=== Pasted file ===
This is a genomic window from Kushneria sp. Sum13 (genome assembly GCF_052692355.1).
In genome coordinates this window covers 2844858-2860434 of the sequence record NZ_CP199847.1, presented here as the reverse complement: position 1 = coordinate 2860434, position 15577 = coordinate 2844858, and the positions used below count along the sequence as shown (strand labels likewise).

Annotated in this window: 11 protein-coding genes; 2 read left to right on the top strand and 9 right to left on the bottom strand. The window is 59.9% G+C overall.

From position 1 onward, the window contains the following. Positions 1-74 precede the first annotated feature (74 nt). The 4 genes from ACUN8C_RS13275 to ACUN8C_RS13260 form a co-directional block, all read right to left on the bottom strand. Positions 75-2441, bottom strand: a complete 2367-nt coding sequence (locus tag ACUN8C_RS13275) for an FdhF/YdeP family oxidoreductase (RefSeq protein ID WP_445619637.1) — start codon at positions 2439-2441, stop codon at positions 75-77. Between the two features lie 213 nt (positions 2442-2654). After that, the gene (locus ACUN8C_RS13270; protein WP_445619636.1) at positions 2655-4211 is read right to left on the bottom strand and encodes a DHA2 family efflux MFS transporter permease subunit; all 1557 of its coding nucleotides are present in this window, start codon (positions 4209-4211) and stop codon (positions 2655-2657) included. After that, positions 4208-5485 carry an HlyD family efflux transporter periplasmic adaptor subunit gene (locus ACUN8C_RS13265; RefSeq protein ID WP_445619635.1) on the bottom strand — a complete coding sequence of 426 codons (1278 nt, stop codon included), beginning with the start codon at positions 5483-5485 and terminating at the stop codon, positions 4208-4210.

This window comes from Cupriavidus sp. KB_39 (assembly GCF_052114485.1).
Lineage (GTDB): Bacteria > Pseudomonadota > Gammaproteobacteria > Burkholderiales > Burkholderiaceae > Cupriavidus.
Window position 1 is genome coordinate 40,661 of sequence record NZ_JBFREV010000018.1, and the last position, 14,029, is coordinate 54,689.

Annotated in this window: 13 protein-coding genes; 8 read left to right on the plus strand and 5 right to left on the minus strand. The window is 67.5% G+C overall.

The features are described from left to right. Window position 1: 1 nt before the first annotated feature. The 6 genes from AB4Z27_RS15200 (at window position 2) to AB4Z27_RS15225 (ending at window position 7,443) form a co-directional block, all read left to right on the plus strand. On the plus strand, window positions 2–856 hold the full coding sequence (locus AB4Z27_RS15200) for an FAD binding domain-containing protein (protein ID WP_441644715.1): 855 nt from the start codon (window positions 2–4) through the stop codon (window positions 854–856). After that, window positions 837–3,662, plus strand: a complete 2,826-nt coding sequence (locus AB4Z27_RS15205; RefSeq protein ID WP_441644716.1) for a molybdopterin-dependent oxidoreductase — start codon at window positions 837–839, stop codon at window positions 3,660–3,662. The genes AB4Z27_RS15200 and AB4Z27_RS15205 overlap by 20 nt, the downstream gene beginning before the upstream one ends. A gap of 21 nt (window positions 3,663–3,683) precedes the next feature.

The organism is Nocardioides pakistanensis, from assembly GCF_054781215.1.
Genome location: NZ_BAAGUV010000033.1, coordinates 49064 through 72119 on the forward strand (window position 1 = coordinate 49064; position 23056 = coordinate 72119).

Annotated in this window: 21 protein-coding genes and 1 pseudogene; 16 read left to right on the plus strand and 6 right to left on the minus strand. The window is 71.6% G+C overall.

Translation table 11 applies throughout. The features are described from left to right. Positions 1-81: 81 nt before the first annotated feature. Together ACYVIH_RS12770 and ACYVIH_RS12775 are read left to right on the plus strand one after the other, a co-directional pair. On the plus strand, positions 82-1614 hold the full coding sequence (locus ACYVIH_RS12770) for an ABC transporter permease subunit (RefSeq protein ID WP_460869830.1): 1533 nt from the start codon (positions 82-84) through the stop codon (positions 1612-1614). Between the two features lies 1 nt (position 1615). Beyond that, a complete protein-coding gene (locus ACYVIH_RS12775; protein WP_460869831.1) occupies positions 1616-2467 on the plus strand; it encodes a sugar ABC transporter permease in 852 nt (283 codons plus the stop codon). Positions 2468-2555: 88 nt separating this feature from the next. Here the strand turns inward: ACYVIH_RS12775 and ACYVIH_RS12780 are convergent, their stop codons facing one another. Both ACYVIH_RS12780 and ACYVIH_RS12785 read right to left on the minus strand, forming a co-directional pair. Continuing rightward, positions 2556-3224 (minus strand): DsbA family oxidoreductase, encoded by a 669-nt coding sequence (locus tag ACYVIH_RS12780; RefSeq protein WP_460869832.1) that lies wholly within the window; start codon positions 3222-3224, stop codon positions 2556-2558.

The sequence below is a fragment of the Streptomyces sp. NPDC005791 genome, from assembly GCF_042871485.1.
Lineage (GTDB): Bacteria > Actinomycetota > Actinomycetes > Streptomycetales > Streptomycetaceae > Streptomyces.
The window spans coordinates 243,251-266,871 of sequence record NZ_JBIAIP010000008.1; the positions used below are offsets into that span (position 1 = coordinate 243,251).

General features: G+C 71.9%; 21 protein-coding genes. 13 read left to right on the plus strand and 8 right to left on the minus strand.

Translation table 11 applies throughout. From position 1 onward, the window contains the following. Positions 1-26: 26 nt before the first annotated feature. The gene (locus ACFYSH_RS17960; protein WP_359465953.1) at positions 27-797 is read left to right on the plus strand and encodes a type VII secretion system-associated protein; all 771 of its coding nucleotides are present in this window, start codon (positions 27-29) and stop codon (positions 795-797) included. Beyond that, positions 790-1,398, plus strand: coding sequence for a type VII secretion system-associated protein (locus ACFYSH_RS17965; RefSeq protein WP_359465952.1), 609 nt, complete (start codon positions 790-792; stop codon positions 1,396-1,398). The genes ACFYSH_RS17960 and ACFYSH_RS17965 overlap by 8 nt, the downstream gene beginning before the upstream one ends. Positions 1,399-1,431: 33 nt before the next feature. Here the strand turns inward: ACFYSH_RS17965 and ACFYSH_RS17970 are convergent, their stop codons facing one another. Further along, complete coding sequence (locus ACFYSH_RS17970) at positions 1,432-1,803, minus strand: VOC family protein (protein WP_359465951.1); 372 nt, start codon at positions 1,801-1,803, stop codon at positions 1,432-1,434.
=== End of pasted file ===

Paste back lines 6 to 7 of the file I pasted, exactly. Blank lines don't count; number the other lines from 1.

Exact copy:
Lineage (GTDB): Bacteria > Pseudomonadota > Gammaproteobacteria > Burkholderiales > Burkholderiaceae > Cupriavidus.
Window position 1 is genome coordinate 40,661 of sequence record NZ_JBFREV010000018.1, and the last position, 14,029, is coordinate 54,689.